While the principles of the process are still the same, this outmoded method of cheese making has long been replaced by a large-scale machine production. The mountain dairy farm is displaced by dairies that use vacuum-concentrating equipment and pressure cookers instead of the old open iron kettles.

A Norwegian Invention

How did brunost originate? In the summer of 1863, the milkmaid Anne Haav, who lived in Gudbrandsdalen Valley, tried an experiment that became a breakthrough. She made cheese from pure cow’s milk and thought of adding cream to the whey before boiling it down. The result was a tasty brown cheese, with full fat content. Later, people also started using goat’s milk and a mixture of goat’s milk and cow’s milk as a basis for the production. In 1933, at a ripe old age, Anne Haav was given the Norwegian king’s special medal of merit for her invention.

Today, there are four major types of brunost: Ekte Geitost, real goat cheese, is made of pure goat’s milk. Gudbrandsdalsost, the most common, is named after the valley and contains 10 to 12 percent goat’s milk and the rest cow’s milk. Fløtemysost, cream whey cheese, is made of pure cow’s milk. Prim, a soft, brown whey cheese, is made of cow’s milk, but sugar is added. It is boiled down less than the other types. Fat content, firmness, and color-how light or dark the cheese is to be-depend on the ratio of whey, cream, and milk and on the boiling time. What makes the brunost so special is actually that it is made from the whey, not from the casein, of the milk. Thus, it contains much milk sugar, which gives it a sweet, caramellike taste.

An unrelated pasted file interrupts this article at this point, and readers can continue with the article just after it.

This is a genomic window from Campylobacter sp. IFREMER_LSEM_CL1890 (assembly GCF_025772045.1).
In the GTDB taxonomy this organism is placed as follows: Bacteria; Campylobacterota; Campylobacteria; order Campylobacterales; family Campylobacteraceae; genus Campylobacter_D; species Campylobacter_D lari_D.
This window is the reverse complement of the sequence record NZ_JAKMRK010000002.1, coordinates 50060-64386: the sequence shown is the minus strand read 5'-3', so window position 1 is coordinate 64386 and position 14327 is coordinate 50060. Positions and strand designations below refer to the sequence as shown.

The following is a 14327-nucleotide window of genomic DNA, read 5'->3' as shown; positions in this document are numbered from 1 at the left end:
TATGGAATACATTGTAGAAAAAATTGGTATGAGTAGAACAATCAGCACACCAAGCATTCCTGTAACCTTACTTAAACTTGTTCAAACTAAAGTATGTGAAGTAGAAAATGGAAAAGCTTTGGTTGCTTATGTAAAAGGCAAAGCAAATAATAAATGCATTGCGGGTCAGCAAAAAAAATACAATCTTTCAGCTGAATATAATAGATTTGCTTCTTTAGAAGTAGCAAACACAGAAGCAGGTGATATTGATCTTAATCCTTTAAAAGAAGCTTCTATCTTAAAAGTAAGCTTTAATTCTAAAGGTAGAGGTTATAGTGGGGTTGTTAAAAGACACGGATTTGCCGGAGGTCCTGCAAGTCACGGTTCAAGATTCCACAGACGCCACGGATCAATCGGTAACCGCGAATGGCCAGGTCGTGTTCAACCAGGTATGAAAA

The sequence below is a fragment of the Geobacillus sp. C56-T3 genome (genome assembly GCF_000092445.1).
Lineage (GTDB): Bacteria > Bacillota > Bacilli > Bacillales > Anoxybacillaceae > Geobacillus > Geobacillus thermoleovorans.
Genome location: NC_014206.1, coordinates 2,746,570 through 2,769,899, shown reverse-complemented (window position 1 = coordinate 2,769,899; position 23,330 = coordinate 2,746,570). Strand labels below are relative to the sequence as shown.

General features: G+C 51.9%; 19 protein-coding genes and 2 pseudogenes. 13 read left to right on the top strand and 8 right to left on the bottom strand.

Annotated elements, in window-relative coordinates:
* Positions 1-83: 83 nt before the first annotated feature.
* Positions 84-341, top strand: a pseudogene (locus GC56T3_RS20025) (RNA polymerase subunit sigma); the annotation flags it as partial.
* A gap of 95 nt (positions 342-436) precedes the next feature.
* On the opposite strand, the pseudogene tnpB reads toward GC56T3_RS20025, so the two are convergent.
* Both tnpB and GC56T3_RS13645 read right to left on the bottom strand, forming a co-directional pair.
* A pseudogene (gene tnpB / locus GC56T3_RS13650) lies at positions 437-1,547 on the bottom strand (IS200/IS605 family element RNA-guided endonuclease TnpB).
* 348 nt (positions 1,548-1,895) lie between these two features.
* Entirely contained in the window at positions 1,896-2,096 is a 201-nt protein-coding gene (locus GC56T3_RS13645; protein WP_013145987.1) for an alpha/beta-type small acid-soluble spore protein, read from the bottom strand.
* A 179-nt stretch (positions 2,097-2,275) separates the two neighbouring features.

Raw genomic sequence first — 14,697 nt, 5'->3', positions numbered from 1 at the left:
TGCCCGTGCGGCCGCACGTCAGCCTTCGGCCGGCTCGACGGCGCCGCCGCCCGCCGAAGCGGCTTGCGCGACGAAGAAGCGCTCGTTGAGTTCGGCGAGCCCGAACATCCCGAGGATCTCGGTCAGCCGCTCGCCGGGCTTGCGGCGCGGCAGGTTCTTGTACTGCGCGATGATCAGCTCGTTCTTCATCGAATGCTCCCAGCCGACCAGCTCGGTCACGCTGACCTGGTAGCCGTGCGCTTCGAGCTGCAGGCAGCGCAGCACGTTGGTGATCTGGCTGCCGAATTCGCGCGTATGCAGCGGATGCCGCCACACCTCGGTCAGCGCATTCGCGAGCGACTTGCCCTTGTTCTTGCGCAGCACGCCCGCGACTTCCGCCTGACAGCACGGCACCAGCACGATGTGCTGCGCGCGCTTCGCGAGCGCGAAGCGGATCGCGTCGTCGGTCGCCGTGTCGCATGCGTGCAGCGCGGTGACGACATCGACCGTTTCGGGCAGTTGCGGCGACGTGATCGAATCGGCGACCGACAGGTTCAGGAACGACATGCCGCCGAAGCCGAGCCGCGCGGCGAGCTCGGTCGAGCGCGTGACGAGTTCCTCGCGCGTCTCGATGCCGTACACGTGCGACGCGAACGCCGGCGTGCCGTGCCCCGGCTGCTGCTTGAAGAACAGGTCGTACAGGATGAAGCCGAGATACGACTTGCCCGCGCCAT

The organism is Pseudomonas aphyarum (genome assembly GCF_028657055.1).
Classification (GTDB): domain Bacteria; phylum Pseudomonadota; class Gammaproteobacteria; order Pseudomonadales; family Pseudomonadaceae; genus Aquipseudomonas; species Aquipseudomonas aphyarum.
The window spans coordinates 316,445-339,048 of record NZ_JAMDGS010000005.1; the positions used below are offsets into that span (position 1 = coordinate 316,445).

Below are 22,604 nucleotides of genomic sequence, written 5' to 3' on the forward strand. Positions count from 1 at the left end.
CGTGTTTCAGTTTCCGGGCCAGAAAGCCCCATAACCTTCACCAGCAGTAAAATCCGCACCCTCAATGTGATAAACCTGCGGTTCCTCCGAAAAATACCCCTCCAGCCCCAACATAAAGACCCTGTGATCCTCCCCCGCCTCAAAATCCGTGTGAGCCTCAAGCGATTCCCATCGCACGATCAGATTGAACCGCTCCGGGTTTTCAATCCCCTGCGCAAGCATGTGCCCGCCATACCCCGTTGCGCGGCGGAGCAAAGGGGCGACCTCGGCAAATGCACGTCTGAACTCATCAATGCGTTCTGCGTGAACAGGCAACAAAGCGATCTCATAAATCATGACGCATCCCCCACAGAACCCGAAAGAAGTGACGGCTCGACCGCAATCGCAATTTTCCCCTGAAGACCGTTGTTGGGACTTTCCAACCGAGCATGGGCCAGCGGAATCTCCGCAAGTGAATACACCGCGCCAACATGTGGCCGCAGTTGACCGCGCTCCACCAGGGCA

For thousands of Norwegians, brunost is not just a delicacy but a necessary part of their daily diet.

Making Your Own Brunost

Making tasty brunost is an art that requires much experience. The details in the manufacturing of the various types of brunost are, of course, trade secrets. But perhaps you want to do some experimenting and make your own brunost? This recipe, with a total of two gallons [7 L] of milk and cream as a basis, will give about one and a half pounds [0.7 kg] of brunost and one pound [0.5 kg] of white cheese as a by-product.

1. Heat five quarts of milk to about 90 degrees Fahrenheit [30°C.], add rennin, and wait for about half an hour. Now the milk will start coagulating.

2. Cut the separating curd into cubes, and stir cautiously. This is to release the whey from the curd. It might be an advantage to heat the milk further.

3. Take away the curd by straining the whey. The curd might be used as cottage cheese or pressed and molded into white cheese.